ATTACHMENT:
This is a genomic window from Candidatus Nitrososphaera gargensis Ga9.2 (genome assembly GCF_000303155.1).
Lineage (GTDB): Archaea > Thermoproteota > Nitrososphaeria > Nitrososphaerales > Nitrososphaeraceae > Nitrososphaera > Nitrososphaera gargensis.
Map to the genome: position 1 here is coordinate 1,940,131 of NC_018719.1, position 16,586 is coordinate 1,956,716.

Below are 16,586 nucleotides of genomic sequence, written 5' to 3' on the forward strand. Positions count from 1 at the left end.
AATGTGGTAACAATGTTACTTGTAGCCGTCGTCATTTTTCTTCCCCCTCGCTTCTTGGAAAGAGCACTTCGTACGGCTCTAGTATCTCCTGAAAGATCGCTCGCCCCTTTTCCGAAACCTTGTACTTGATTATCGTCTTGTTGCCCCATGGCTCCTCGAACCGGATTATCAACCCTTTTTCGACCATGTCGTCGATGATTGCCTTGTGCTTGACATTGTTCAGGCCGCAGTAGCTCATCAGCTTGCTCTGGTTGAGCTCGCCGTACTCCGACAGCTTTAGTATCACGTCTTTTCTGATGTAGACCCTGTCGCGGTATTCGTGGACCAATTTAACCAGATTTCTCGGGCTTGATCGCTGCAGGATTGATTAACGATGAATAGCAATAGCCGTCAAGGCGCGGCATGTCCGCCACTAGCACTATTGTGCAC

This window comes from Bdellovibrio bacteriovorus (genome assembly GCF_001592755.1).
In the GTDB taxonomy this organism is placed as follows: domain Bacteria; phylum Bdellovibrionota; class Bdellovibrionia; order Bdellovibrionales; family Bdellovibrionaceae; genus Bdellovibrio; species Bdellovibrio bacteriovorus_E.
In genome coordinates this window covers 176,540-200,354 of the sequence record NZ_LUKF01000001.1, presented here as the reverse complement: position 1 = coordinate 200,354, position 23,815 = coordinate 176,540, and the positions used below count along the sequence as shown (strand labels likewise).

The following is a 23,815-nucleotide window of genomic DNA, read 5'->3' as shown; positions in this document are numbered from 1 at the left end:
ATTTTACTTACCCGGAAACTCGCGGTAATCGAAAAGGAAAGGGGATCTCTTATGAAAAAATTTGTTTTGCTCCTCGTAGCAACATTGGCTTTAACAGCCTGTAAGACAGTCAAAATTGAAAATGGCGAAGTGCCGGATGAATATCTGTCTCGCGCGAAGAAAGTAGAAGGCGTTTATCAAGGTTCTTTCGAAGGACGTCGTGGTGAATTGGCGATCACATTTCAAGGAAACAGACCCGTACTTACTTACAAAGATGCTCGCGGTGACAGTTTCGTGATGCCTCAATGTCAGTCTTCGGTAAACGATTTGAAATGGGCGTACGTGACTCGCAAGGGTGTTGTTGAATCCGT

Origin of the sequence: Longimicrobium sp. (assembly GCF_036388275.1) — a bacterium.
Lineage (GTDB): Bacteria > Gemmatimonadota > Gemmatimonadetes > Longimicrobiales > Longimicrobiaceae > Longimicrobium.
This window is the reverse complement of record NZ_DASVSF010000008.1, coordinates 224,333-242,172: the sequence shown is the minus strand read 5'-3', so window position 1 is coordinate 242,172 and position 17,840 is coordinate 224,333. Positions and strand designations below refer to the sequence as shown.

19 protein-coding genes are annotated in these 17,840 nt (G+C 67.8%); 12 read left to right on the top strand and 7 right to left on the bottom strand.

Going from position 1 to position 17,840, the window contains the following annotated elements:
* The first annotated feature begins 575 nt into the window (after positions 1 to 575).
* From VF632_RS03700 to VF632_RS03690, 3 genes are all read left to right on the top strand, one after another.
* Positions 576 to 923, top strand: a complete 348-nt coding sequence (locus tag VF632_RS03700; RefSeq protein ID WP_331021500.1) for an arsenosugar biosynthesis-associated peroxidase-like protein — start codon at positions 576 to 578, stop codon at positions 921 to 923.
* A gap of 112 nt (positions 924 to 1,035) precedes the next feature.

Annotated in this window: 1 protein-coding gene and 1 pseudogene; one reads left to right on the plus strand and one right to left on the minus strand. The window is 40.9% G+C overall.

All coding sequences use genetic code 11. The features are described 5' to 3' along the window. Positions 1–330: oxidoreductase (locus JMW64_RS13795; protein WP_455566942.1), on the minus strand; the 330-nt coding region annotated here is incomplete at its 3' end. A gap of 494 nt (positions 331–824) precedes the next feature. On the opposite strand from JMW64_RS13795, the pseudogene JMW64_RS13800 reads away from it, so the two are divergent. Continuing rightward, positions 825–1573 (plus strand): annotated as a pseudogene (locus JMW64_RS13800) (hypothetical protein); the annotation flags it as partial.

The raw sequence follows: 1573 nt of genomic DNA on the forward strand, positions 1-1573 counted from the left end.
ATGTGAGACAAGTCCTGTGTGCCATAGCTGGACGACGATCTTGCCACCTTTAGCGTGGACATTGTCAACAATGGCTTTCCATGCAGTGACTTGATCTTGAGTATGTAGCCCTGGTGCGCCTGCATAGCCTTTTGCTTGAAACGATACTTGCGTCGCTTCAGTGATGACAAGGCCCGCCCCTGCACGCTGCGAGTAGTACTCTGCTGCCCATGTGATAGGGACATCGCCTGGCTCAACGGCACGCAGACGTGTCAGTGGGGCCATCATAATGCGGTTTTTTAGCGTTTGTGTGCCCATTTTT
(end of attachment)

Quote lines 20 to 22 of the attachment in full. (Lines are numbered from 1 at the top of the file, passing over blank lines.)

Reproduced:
Annotated in this window: 1 protein-coding gene and 1 pseudogene; one reads left to right on the plus strand and one right to left on the minus strand. The window is 40.9% G+C overall.

All coding sequences use genetic code 11. The features are described 5' to 3' along the window. Positions 1–330: oxidoreductase (locus JMW64_RS13795; protein WP_455566942.1), on the minus strand; the 330-nt coding region annotated here is incomplete at its 3' end. A gap of 494 nt (positions 331–824) precedes the next feature. On the opposite strand from JMW64_RS13795, the pseudogene JMW64_RS13800 reads away from it, so the two are divergent. Continuing rightward, positions 825–1573 (plus strand): annotated as a pseudogene (locus JMW64_RS13800) (hypothetical protein); the annotation flags it as partial.

The raw sequence follows: 1573 nt of genomic DNA on the forward strand, positions 1-1573 counted from the left end.